Extreme Gamma Rays

The highest-energy gamma ray photon ever recorded was recently observed by the Large High Altitude Air Shower Observatory (LHAASO) on Haizi Mountain, Sichuan province, China, during its first year of operation.

1.42 ± 0.13 PeV

That is 1.4 petaelectronvolts = 1.4 × 1015 eV! The origin of this fantastically energetic photon hasn’t been localized, but possible candidates are the Cygnus OB2 young massive cluster (YMC), the pulsar PSR 2032+4127, or the supernova remnant candidate SNR G79.8+1.2.

The LHAASO observatory, in China, observes ultra high-energy light using detectors spread across a wide area that will eventually cover more than a square kilometer. Institute of High Energy Physics/Chinese Academy of Sciences

How much energy is 1.4 PeV, actually?

We can calculate the frequency of this photon using


h = Planck’s constant = 4.135667696 × 10-15 eV·Hz-1
ν = the photon’s frequency
E = the photon’s energy

Solving for ν, we get

ν = 3.4 × 1029 Hz

Next, we’ll calculate the photon’s wavelength using

c=\lambda \nu

c = the speed of light = 299792458 m·s-1
λ = the photon’s wavelength

Solving for λ, we get

λ = 8.9 × 10-22 m

To give you an idea of just how tiny 8.9 × 10-22 meters is, the proton charge radius is 0.842 × 10-15 m, so 1.9 million wavelengths of this gamma ray photon would fit inside a single proton! An electron has an upper limit on its radius—if it can be said to have a radius at all—between 10-22 and 10-18 m. So between 1 and 2000 wavelengths of this gamma ray photon would fit inside a single electron.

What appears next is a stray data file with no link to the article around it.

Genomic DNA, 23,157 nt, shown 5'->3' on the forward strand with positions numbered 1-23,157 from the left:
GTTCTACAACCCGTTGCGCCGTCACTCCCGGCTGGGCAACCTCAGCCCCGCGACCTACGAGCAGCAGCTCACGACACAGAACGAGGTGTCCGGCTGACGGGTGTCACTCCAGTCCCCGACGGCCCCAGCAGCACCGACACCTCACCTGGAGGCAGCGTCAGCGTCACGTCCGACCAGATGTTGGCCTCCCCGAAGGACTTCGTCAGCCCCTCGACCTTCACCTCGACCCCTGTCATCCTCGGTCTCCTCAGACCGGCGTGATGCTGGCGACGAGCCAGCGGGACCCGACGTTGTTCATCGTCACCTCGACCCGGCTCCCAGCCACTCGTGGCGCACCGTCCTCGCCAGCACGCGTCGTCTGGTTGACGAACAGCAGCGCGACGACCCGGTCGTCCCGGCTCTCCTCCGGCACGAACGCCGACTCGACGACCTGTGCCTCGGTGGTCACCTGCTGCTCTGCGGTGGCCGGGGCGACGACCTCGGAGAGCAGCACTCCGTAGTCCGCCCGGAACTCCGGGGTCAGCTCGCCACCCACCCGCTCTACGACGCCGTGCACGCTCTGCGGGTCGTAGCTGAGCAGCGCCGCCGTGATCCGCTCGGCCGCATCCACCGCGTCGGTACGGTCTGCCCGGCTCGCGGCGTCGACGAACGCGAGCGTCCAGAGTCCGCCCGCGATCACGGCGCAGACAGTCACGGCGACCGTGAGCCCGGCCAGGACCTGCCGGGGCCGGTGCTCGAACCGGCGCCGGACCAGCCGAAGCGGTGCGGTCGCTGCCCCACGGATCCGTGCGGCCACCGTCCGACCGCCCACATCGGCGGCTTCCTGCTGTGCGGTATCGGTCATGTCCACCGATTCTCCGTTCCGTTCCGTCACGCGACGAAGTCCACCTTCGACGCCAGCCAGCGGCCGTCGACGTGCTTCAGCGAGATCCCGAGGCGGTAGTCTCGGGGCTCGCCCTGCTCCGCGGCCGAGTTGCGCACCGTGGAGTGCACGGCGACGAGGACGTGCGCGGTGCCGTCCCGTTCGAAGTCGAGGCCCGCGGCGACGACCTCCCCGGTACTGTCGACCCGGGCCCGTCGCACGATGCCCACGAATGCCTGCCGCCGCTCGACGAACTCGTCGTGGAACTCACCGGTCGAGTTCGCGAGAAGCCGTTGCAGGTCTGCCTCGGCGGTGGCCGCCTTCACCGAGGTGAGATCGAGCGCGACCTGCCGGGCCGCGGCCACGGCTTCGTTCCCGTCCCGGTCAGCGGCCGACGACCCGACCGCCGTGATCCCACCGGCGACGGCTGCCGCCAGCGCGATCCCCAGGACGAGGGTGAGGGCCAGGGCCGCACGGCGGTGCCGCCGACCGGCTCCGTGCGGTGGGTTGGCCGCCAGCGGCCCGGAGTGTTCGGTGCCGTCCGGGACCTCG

Using Einstein’s famous equation E = mc2 we can find that each eV has a mass equivalent of 1.78266192 × 10-36 kg. 1.4 PeV then gives us a mass of 2.5 × 10-21 kg. That may not sound like a lot, but it is 1.5 million AMUs (Daltons), or a mass comparable to a giant molecule (a protein, for example) containing ~200,000 atoms.

This and other extremely high energy gamma ray photons are not directly detected from the Earth’s surface. The LHAASO detector array in China at 14,500 ft. elevation detects the air shower produced when a gamma ray (or cosmic ray particle) hits an air molecule in the upper atmosphere, causing a cascade of subatomic particles and lower-energy photons, some of which reach the surface of the Earth. It is the Cherenkov photons produced by the air shower secondary charged particles that LHAASO collects.

Conover, E. (2021, June 19). Record-breaking gamma rays hint at violent environments in space. Science News, 199(11), 5.

Z. Cao et al. Ultrahigh-energy photons up to 1.4 petaelectronvolts from 12 γ-ray Galactic sourcesNature. Published online May 17, 2021. doi: 10.1038/s41586-021-03498-z.

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